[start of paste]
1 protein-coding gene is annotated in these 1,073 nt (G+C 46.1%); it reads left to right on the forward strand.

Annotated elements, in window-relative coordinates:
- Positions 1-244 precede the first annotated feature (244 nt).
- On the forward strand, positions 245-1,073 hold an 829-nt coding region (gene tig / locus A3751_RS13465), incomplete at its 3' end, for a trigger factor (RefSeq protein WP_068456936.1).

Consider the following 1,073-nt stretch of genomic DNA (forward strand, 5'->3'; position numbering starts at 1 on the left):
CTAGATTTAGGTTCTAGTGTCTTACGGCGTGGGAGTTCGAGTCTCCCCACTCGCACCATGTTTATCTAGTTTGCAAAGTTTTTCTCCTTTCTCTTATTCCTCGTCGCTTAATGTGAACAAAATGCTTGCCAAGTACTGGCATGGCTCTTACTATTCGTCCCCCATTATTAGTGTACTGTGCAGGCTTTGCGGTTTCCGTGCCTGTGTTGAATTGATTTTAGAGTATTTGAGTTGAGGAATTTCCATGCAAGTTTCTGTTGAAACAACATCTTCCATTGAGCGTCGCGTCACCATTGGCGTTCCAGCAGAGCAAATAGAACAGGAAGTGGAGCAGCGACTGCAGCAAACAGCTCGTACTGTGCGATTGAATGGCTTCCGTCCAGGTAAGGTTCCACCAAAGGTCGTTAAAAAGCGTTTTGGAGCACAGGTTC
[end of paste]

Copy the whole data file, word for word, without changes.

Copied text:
1 protein-coding gene is annotated in these 1,073 nt (G+C 46.1%); it reads left to right on the forward strand.

Annotated elements, in window-relative coordinates:
- Positions 1-244 precede the first annotated feature (244 nt).
- On the forward strand, positions 245-1,073 hold an 829-nt coding region (gene tig / locus A3751_RS13465), incomplete at its 3' end, for a trigger factor (RefSeq protein WP_068456936.1).

Consider the following 1,073-nt stretch of genomic DNA (forward strand, 5'->3'; position numbering starts at 1 on the left):
CTAGATTTAGGTTCTAGTGTCTTACGGCGTGGGAGTTCGAGTCTCCCCACTCGCACCATGTTTATCTAGTTTGCAAAGTTTTTCTCCTTTCTCTTATTCCTCGTCGCTTAATGTGAACAAAATGCTTGCCAAGTACTGGCATGGCTCTTACTATTCGTCCCCCATTATTAGTGTACTGTGCAGGCTTTGCGGTTTCCGTGCCTGTGTTGAATTGATTTTAGAGTATTTGAGTTGAGGAATTTCCATGCAAGTTTCTGTTGAAACAACATCTTCCATTGAGCGTCGCGTCACCATTGGCGTTCCAGCAGAGCAAATAGAACAGGAAGTGGAGCAGCGACTGCAGCAAACAGCTCGTACTGTGCGATTGAATGGCTTCCGTCCAGGTAAGGTTCCACCAAAGGTCGTTAAAAAGCGTTTTGGAGCACAGGTTC